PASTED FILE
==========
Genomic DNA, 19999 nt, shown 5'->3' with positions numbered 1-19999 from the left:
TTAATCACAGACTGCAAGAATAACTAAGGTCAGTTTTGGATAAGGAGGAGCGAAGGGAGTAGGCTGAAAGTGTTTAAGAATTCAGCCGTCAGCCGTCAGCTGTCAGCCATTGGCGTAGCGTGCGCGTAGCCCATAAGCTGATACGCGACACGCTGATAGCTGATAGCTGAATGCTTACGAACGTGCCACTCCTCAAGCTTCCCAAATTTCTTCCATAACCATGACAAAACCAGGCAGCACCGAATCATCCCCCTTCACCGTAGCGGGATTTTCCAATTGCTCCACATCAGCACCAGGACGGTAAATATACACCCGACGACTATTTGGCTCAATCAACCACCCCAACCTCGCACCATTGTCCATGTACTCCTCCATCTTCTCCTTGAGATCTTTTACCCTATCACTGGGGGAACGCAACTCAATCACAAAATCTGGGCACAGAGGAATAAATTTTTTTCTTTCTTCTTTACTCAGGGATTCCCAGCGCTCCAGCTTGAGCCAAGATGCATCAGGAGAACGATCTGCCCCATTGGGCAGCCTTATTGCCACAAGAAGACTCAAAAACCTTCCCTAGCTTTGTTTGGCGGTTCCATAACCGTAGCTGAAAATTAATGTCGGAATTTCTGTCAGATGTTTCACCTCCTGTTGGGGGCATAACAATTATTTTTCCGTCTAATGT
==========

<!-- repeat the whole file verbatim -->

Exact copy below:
Genomic DNA, 19999 nt, shown 5'->3' with positions numbered 1-19999 from the left:
TTAATCACAGACTGCAAGAATAACTAAGGTCAGTTTTGGATAAGGAGGAGCGAAGGGAGTAGGCTGAAAGTGTTTAAGAATTCAGCCGTCAGCCGTCAGCTGTCAGCCATTGGCGTAGCGTGCGCGTAGCCCATAAGCTGATACGCGACACGCTGATAGCTGATAGCTGAATGCTTACGAACGTGCCACTCCTCAAGCTTCCCAAATTTCTTCCATAACCATGACAAAACCAGGCAGCACCGAATCATCCCCCTTCACCGTAGCGGGATTTTCCAATTGCTCCACATCAGCACCAGGACGGTAAATATACACCCGACGACTATTTGGCTCAATCAACCACCCCAACCTCGCACCATTGTCCATGTACTCCTCCATCTTCTCCTTGAGATCTTTTACCCTATCACTGGGGGAACGCAACTCAATCACAAAATCTGGGCACAGAGGAATAAATTTTTTTCTTTCTTCTTTACTCAGGGATTCCCAGCGCTCCAGCTTGAGCCAAGATGCATCAGGAGAACGATCTGCCCCATTGGGCAGCCTTATTGCCACAAGAAGACTCAAAAACCTTCCCTAGCTTTGTTTGGCGGTTCCATAACCGTAGCTGAAAATTAATGTCGGAATTTCTGTCAGATGTTTCACCTCCTGTTGGGGGCATAACAATTATTTTTCCGTCTAATGT